A perfect illustration of this principle is the control scheme for Cubetractor
, where six buttons do all the work. It mainly comes down to four buttons, mapped to the arrow buttons. You'll move the hero character with these controls, and use one other button to trigger the tractor beam that pulls cubes toward you. Having to think about pulling rather than pushing keeps this from feeling like a 2D shooter. You'll learn to navigate around the level fluidly with the arrow keys, target cubes by facing them, and then pull them toward you while making sure to quickly get out of their way. After a few levels this becomes second nature, but it does feel novel at first. Like most throwback or classic arcade games, Cubetractor
is not very forgiving, so expect some slaps-forehead moments as you pull cubes into yourself because of poor timing.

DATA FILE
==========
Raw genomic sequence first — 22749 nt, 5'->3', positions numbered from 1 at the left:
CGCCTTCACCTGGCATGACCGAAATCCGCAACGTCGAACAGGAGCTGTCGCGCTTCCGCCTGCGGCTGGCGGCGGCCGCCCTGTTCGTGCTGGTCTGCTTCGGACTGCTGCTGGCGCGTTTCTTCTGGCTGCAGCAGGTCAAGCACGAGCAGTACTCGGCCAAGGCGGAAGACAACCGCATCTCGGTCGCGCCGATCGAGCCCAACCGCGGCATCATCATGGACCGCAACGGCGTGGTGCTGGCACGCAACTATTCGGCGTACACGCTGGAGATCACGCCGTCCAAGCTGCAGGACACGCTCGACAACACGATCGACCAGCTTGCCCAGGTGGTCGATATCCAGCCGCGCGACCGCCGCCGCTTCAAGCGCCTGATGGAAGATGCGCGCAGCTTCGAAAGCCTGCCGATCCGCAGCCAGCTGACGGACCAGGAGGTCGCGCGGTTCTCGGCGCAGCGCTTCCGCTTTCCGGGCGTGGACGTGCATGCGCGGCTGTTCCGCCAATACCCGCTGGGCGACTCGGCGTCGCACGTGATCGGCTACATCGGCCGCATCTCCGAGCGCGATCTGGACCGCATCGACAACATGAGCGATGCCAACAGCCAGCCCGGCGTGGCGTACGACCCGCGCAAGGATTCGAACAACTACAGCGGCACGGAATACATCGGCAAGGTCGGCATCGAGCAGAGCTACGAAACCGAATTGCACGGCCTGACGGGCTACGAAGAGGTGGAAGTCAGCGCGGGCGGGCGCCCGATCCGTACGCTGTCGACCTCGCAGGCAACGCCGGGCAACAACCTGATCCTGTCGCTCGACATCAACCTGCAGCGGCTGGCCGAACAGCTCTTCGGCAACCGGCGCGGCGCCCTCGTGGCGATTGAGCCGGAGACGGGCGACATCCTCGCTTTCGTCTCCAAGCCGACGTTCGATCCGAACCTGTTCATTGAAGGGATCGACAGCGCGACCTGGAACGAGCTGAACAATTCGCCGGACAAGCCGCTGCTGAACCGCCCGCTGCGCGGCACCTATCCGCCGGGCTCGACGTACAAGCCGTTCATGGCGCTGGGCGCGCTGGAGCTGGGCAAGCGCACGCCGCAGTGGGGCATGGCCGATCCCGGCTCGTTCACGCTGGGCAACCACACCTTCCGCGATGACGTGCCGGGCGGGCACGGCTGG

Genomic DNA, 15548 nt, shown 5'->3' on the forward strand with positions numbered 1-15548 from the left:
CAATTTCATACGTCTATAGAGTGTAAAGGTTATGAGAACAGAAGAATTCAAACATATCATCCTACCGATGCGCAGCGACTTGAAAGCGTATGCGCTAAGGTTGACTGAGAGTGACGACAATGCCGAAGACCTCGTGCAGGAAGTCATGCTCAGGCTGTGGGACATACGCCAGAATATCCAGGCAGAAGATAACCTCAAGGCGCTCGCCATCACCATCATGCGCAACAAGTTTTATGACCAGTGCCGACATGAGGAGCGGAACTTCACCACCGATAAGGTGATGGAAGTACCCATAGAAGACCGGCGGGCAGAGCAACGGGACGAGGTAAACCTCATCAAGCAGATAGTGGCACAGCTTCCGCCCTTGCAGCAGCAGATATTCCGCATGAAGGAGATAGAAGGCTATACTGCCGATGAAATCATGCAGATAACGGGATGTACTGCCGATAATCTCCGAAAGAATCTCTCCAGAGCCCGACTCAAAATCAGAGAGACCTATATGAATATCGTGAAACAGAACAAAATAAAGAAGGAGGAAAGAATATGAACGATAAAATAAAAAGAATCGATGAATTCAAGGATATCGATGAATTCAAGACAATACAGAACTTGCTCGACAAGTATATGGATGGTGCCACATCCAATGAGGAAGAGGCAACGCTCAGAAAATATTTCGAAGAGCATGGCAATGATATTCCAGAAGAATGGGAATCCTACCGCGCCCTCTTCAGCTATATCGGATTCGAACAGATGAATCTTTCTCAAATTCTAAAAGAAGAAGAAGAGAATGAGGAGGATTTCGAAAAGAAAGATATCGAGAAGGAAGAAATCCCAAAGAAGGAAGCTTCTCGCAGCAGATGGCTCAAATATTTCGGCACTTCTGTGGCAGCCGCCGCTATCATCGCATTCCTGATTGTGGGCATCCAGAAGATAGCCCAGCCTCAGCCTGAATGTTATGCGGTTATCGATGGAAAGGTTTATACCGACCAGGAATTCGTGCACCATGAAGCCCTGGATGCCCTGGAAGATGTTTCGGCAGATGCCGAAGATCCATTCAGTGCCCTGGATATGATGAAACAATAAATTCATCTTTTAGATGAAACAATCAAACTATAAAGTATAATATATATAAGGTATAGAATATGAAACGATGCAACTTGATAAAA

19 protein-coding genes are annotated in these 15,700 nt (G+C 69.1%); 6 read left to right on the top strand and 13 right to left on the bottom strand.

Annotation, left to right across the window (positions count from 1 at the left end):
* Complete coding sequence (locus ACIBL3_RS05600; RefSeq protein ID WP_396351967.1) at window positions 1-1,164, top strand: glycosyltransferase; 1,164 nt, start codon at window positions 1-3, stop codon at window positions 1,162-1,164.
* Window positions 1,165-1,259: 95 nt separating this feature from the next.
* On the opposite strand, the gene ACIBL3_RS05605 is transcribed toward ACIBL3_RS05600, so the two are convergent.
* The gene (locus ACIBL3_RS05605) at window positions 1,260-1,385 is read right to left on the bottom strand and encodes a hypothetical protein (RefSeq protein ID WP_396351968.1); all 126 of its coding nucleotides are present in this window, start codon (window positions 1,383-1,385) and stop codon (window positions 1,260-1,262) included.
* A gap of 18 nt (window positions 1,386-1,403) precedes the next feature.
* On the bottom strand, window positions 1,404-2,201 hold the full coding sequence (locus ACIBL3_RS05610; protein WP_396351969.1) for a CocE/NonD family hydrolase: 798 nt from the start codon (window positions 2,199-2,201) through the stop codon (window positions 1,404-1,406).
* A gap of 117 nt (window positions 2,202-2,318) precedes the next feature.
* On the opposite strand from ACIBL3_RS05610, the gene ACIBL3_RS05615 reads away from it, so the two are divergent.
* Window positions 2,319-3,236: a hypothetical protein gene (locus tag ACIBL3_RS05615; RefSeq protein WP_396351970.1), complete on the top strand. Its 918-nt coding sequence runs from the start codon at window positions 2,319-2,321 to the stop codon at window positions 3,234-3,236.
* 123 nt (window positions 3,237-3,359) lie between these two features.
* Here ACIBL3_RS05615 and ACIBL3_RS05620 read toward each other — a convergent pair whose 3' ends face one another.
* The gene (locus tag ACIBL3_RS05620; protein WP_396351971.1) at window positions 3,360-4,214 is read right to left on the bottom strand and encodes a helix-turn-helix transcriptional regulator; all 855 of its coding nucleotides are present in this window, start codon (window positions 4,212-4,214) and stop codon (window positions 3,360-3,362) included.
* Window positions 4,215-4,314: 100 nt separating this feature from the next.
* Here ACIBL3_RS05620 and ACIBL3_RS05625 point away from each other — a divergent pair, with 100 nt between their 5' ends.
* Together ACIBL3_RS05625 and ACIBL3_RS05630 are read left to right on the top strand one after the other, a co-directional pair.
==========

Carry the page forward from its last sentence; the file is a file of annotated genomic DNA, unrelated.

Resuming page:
Timing is everything, but once you master the controls, you'll focus more on following the exploits of Endroi, the game's so-called "happy-go-lucky quadrubot," and just enjoy the flow from level to level. If retro games are your thing, you'll burn through the available levels and come away wanting more. Sure, you don't get epic adventure and role-playing, or the satisfaction of growing a criminal empire in Vice City, but Cubetractor satisfies the basic urge we all have as gamers: We love to explore and use our imagination in a way that tests our skills just enough to make keep things challenging, without distracting us from the feeling of exploration and fun. Recommended.